But I don’t know. Apparently Wine Enthusiast called the 2002 “crowd-pleasing”, so maybe I just have odd taste in wine. I am drinking an Austrian white right now that Kieca might call “awesome”, so I’ll try to write that up soon so it doesn’t seem like I hate everything.

avocado taquitos and cheese enchiladas

I had some avocadoes left over from my latest trip to California and what can you do with four really ripe avocadoes when your boyfriend is too lazy to make his tasty guacamole? I thought I might try to make something like avocado eggrolls from the Cheesecake Factory, only I was thinking taquitos rather than eggrolls, and I wondered how I could make it a bit healthier. They came out very tasty, although I don’t know that they were strictly speaking low-fat.

4 small avocadoes
1/2 small red onion, diced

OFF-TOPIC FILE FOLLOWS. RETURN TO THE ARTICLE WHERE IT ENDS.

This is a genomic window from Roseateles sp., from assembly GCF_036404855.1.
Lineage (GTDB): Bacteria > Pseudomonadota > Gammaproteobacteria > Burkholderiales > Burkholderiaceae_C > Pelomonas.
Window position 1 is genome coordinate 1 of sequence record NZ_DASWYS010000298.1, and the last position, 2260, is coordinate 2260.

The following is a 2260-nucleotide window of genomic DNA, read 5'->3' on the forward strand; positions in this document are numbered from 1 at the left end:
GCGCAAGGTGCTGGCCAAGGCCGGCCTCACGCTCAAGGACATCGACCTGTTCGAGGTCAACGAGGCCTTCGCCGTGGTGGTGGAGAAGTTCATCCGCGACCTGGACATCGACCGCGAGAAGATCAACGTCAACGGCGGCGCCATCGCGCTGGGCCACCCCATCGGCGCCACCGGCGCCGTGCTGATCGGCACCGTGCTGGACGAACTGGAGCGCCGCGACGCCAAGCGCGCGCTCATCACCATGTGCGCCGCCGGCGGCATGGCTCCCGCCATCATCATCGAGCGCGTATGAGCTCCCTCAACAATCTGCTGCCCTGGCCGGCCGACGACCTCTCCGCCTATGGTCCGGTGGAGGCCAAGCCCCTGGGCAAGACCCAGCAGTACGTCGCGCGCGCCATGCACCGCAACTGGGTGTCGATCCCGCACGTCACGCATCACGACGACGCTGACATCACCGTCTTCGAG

1/4 cup parsley, chopped
1 tbl fresh oregano, chopped
1/4 cup sun dried tomatoes (soaked in hot water for 10 minutes, then chopped)
salt and pepper to taste
dash red pepper flakes
dash cumin

I filled 6 corn tortillas and put them in an oiled baking dish. I sprayed some oil over the top so they’d get crispy as they baked. I baked them at 350 for about 20 minutes.

1/4 cup cashews
2 garlic cloves
1/4 cup parsley
salt and pepper to taste
dash red pepper flakes
dash cumin
2 green onions, chopped
3 tbl honey
dash worcestershire sauce
1 tbl white wine vinegar
1 tbl balsamic vinegar
1/4 cup olive oil

I mixed everything up in the food processor and served it on the side.

Cheese enchiladas
I really wanted cheese and onion enchiladas, but I didn’t have any of the ingredients. So, I made it up as I went along.

28 oz. tomato sauce